This post-treatment lesion contained a significantly higher number of pyknotic and apoptotic cells when compared to the first biopsy, which only contained a small number of these types of cells.

Even though the first biopsy showed that the cancer was infiltrating, the biopsy after treatment showed that most of the lesion was made up of nodular BCC.

Treatment for superficial BCC often consists of topical medicines that do not require surgery.

When someone has basal cell carcinoma, conservative treatments like photodynamic therapy and topical medicines can be helpful.

Both imiquimod and fluorouracil have been given the green light by the Food and Drug Administration (FDA) to be used as topical medicines in the treatment of BCC.

The cream containing 5% imiquimod is applied topically for six weeks or longer, and the response rates range from 80% to 90%; the cream containing 5% fluorouracil is applied twice daily for three to six weeks, and the response rates are higher than 80%.

Both creams are effective in treating the condition.

Different groups may have very different opinions about either of these treatments, and all of the qualities of the treatment are very important in deciding which one to use.

In addition to the chance of cure and the cost of these treatment options, patients often worry about how these treatments will affect their appearance and what side effects they will have.

A woman with hard pimples on her face showing a sign of developing skin cancer
A woman with hard pimples on her face showing a sign of developing skin cancer

People Also Ask

What Essential Oil Is Good For Basal Cell Carcinoma?

Local application of frankincense essential oil may be a non-surgical way to treat carcinoma in situ, minimally invasive carcinoma, and precancerous diseases like actinomycosis, with no or few side effects.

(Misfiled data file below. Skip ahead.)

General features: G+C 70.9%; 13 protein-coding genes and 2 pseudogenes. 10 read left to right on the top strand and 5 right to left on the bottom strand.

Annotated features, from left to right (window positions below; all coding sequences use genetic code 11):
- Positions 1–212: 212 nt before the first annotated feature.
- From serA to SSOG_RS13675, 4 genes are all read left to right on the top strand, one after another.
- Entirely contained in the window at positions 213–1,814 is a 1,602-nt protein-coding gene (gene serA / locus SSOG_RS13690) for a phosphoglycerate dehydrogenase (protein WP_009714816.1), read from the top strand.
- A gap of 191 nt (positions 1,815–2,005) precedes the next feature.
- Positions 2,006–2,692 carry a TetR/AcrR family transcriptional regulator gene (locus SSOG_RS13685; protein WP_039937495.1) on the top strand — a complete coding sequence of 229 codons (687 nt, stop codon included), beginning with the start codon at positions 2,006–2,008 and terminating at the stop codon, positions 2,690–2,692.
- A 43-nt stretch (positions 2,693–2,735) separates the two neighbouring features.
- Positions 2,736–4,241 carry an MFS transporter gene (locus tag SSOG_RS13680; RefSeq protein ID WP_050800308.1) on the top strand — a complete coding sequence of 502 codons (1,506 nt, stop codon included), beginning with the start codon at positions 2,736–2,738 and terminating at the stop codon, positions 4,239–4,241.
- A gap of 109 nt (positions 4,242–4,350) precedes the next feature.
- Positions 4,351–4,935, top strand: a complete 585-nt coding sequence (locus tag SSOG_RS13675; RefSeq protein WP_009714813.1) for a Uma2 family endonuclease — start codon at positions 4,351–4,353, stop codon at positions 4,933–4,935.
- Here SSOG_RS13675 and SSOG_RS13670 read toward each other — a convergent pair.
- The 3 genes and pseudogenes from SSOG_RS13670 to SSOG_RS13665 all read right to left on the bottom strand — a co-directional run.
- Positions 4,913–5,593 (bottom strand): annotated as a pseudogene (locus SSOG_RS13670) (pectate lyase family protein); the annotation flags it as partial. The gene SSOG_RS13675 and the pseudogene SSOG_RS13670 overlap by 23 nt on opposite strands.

Is Tea Tree Oil Good For Basal Cell Carcinoma?

Researchers at The University of Western Australia think that tea tree oil could be used in the future to treat precancerous lesions and skin cancers that are not melanoma in a quick, cheap, safe, and effective way.

What Does The Beginning Of Basal Cell Carcinoma Look Like?

The first sign of a basal cell carcinoma is a small, "pearly" bump that looks like a persistent pimple or a flesh-colored mole.

These growths might occasionally appear dark.

Or you might notice shiny, slightly scaly pink, red, or both spots. A waxy, hard skin growth is another sign to be on the lookout for.

Can You Pick Off Basal Cell Carcinoma?

Take note of the crimson hue and the nearly iridescent appearance.

Although they seldom metastasize, these tumors can spread and should be removed.

A basal cell carcinoma on the face should typically be removed using a specialist procedure called Mohs surgery to reduce scarring and deformity.


There isn't really any conclusive proof to date that essential oils are useful at preventing skin cancer.

The essential oil of frankincense is made by hydro-distilling gum resins from the Boswellia species.

This oil has the potential to fight cancer by changing several signaling pathways and causing cancer cells to die in a caspase-dependent way.

It is possible that frankincense essential oil will be a safe and efficient topical treatment for BCC once we have a better grasp of biological constituents and their mechanisms of action.

If you have skin cancer and wish to use essential oil to reduce the stress related to the diagnosis and treatment, talk to your doctor first.

However, essential oils should not be used in place of regular medical care, however.

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About The Authors

Karan Emery

Karan Emery - I'm a research scientist interested in learning more about how neural activity influences and shapes human behavior. Project design and management, data analysis and interpretation, and the creation and implementation of testing tools are among my specialties. I enjoy coming up with new ideas and coming up with practical solutions to issues that are widely applicable. My colleagues would describe me as a driven, resourceful individual who maintains a positive, proactive attitude when faced with adversity. Currently, I’m seeking opportunities that will allow me to develop and promote technologies that benefit human health. Specific fields of interest include data analytics, biotechnology, and pharmaceuticals.